The researchers developed a questionnaire to assess the VCSC dimensions of change frequency, magnitude, and implementation speed.
Key Research Findings
The results found that VCSC frequency–technological turbulence interaction has a positive impact on salesperson performance, while VCSC frequency–competitive intensity interaction has no effect on salesperson performance.
The technological turbulence–magnitude interaction was found to have no effect on salesperson performance, while the competitive intensity–magnitude interaction has a positive impact on salesperson performance.
The technological turbulence–implementation speed interaction was found to have no effect on salesperson performance, however the competitive intensity–implementation speed interaction has a negative impact on salesperson performance.
Results were mixed in relation to job satisfaction. The VCSC frequency–technological turbulence interaction was found to have a positive effect on job satisfaction, while the VCSC frequency–competitive intensity was found to have no effect on job satisfaction. Both VCSC magnitude–technological turbulence and VCSC magnitude–competitive intensity interactions were found to have no effect on job satisfaction.
Both technological turbulence and competitive intensity were found to attenuate the VCSC implementation speed–job satisfaction relationship.
Consistent with prior research (Rao & Turner, 1984), this study found that under certain conditions environmental factors interact with VCSCs positively, from a frequency and magnitude perspective, and negatively, from an implementation speed perspective. This builds on previous research which indicates that both desirable and undesirable consequence can come from these interplays.
The findings also indicate that VCSCs examined in isolation are not predictive of sales performance, but rather it is the conditions under which VCSCs are made that predict their effects. For example, the results indicate that technological turbulence and change frequency positively interact in predicting job satisfaction and performance. Frequent VCSCs help align salespeople with technological shifts when technological turbulence is high, leading to greater performance, while under low technological turbulence conditions, the results suggest that frequent changes may be detrimental to performance.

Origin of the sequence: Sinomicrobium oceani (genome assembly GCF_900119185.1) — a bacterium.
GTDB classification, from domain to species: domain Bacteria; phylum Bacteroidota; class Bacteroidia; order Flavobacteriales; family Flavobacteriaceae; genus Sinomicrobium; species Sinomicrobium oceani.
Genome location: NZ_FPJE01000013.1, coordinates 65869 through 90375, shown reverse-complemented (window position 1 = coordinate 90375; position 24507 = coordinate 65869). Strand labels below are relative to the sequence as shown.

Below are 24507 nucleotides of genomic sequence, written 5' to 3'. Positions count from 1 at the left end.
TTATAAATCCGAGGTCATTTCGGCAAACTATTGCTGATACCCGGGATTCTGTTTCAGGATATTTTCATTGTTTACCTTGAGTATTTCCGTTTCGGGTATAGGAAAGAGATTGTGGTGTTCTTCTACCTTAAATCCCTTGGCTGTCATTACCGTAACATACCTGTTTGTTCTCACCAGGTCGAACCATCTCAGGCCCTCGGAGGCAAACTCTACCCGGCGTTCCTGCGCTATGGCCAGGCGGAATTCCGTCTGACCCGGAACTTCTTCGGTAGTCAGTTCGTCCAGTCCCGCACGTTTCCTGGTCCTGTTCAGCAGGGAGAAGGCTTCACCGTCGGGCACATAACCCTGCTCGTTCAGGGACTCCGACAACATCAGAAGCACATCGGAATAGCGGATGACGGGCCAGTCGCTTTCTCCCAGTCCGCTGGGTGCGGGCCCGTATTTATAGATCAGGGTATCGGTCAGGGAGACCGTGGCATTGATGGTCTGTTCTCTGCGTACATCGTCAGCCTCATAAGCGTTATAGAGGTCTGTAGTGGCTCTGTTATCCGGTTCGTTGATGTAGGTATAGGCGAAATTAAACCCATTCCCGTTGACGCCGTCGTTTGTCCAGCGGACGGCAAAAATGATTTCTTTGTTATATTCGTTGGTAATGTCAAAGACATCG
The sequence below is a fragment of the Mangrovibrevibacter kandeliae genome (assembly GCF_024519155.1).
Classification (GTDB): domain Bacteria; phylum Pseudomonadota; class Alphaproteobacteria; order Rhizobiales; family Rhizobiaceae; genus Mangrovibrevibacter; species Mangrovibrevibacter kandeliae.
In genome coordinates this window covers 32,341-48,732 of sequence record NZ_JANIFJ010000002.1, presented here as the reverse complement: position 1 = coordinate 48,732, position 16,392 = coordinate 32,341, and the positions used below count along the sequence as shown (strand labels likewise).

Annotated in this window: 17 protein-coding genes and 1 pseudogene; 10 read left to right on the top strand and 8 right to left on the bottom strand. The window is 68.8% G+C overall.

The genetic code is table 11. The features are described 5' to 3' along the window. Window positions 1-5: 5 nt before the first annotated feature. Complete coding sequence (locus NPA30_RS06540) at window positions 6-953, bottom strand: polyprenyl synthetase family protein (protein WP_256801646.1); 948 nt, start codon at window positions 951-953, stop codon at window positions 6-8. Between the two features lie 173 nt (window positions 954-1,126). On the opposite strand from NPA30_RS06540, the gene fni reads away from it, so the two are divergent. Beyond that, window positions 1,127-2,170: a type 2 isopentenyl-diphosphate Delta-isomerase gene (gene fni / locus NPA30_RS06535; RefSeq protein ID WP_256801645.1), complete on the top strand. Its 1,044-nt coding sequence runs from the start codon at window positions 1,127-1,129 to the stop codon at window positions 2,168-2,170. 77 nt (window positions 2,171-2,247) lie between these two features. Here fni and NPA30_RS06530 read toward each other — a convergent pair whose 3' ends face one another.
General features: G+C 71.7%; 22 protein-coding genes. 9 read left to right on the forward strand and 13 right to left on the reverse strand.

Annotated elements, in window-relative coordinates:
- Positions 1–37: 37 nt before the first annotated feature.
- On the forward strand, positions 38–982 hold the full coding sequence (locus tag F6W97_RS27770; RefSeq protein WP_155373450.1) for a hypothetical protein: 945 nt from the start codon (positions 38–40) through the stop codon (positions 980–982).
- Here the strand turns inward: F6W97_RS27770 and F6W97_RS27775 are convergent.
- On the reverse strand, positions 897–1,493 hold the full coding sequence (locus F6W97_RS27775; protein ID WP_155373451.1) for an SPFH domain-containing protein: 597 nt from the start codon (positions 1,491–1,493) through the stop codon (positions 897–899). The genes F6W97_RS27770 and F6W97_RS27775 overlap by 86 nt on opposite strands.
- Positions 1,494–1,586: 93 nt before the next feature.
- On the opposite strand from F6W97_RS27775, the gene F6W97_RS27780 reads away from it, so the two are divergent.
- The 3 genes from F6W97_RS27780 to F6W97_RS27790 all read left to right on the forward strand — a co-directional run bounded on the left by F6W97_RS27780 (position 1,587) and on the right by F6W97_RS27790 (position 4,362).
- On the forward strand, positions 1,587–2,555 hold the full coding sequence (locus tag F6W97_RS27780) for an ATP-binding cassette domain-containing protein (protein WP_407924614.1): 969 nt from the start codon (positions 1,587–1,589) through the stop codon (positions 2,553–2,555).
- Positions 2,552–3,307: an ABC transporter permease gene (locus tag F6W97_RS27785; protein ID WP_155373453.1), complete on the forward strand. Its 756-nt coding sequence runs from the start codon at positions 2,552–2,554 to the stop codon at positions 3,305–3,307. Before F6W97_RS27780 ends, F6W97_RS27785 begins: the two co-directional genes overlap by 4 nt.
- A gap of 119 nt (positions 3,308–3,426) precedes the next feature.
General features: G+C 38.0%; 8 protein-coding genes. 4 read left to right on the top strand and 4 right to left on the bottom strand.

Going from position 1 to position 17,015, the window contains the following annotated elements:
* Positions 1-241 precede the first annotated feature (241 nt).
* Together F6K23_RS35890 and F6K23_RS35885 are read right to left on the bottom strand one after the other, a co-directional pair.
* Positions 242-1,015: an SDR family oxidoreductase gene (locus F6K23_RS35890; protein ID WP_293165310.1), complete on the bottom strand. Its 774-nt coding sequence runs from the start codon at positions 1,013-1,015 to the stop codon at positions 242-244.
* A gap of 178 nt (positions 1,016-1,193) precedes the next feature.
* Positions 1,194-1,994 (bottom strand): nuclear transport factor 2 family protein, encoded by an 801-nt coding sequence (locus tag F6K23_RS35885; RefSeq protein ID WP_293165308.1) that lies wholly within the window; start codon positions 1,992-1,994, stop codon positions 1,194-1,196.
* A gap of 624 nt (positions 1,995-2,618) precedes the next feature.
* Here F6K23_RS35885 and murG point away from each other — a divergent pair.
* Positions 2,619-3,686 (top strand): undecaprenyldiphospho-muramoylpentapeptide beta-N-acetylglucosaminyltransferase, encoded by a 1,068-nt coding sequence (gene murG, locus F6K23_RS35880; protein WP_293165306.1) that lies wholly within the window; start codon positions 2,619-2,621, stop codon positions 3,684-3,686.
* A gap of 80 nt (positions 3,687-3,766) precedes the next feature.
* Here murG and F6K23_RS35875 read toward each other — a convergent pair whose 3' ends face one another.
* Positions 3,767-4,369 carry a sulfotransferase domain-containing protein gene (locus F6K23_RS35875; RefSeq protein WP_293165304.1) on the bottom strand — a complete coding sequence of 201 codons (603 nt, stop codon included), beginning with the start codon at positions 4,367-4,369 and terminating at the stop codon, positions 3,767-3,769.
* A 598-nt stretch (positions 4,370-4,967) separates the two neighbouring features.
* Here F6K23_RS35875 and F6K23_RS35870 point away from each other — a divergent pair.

Organizational and Reward Implications
Given the ever-changing market environment, it is a fact of life for most sales divisions that amendments need to be made to the structure of sales compensation systems in order keep sales compensation consistent with the goals and objectives of the company. This study highlights that in designing sales compensation systems companies need to not only assess the market conditions but also be mindful of frequency, magnitude, and implementation speed of changes to sales compensations as these factors can have a significant bearing in the success of the sales plan. Thus, it is imperative that companies appropriately balance the need to react to market conditions with the desired behaviours of salespeople.
This study also gives further insight into when companies might appropriately increase the frequency and magnitude of their VCSCs. For example, when competition is intense, the study suggests that companies should make significant changes to their sales plans rather than making numerous incremental changes, but that such changes may not be conducive to sales performance under conditions of technological turbulence.
This study provides valuable insight into the role of VCSCs on the performance and job satisfaction of salespeople across various industries. While this study builds on this research area, future research could benefit from accessing the effects of VCSCs over a longer time period. It would also be interesting to see future research examine VCSCs effect in the context of the total compensation offered to salespeople, which typically include both fixed and variable components.
Source Article: Johnson, J. S., Friend, S. B., & Agrawal, A. (2016). Dimensions and contingent effects of variable compensation system changes. Journal of Business Research, 69(8), 2923-2930.
Published by: Elsevier Inc.